However there is in fact no standard so some software names do not conform to that pattern. Furthermore, what is the same software may be marketed under different names, and/or version identifiers (also known as a release numbers). Also, it has been found that programmers, or others responsible for naming software, make mistakes such as representing the publisher's name incorrectly. This creates difficulties in identifying software and determining what software packages are in the fact the same.

In accordance with one aspect of the present invention, there is provided a computer implemented method of establishing the identity of software installed on a computer, the software being purportedly identified by identification data associated with the installed software, the method using a catalogue of established software identification data, the method comprising:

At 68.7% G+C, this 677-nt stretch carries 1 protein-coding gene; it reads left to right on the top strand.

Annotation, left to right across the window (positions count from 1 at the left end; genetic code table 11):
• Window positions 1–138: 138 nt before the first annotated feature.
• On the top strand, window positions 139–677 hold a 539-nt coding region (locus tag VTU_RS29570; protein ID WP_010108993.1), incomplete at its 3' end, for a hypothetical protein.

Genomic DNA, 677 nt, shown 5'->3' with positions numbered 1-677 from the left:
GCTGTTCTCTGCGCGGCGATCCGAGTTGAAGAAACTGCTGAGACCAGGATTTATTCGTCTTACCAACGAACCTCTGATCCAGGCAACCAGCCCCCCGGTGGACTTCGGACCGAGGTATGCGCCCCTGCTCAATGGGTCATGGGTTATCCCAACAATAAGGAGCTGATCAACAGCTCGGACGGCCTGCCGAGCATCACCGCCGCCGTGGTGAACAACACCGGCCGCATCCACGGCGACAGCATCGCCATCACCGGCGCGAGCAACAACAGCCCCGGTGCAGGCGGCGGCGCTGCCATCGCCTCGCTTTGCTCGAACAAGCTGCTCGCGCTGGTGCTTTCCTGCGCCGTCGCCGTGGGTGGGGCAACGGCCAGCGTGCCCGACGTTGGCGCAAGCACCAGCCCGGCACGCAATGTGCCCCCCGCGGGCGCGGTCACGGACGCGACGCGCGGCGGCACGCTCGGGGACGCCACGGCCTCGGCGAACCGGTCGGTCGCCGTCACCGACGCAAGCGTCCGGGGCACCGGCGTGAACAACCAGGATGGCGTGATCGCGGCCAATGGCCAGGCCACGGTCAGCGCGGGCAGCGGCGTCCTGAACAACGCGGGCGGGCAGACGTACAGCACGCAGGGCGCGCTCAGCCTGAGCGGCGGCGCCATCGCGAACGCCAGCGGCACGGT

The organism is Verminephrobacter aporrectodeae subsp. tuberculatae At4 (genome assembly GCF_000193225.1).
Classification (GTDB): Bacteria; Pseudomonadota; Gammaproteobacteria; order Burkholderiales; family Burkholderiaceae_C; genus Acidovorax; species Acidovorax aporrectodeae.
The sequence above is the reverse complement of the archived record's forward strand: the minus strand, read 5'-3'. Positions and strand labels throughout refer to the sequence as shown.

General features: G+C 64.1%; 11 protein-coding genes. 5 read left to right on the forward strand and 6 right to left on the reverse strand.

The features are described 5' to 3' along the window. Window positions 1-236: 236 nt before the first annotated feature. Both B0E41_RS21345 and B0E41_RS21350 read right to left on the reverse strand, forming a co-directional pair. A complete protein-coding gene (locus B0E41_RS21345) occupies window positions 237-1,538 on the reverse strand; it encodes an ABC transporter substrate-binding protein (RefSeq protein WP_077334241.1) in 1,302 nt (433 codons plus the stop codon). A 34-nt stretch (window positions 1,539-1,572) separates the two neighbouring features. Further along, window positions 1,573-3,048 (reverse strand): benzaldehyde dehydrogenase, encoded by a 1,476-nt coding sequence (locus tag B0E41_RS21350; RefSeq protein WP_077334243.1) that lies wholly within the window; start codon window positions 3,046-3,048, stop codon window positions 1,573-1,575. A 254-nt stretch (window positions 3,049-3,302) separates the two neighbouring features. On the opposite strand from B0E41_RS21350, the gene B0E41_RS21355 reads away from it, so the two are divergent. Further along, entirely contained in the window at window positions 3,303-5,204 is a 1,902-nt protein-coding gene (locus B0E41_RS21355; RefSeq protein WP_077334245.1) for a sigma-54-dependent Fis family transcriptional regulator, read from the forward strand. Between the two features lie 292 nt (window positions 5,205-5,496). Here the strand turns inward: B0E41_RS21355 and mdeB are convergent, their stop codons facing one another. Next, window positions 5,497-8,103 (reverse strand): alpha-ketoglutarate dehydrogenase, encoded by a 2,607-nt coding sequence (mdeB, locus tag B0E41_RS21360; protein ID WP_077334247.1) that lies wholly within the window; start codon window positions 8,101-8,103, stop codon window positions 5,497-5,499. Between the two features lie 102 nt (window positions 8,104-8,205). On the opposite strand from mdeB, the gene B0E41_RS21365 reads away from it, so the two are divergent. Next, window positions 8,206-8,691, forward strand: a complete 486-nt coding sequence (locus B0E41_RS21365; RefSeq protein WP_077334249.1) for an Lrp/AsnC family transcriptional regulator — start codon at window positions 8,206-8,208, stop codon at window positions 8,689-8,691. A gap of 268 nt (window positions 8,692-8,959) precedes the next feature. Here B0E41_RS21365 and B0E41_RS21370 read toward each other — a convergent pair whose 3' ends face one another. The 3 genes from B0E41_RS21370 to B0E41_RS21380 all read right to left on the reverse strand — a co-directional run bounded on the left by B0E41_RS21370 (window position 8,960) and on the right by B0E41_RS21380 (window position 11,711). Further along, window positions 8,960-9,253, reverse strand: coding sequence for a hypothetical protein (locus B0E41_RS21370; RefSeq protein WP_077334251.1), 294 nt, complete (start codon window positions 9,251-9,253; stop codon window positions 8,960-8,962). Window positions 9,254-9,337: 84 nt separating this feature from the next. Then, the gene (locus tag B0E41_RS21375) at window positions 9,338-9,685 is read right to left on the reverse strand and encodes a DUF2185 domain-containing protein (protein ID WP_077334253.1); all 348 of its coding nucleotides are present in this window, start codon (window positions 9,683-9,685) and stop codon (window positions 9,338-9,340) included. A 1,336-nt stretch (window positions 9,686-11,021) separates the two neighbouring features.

• mapping the purported identification data to established identification data in the catalogue; and
    • using the identification data to which the purported identification data is mapped as the established identification data of the installed software.

By using such mapping, a coherent and consistent set of software identification data is created so that for example plural items of the same software are identified by the same established identification data. That simplifies the administration of software.

The method may be applied to a computer network in which the method is carried out by an identification processor which accesses the data base of a systems management tool.

Another aspect of the invention provides a computer system comprising a plurality of user's computers and one or more administrative computers linked by a network, the system comprising: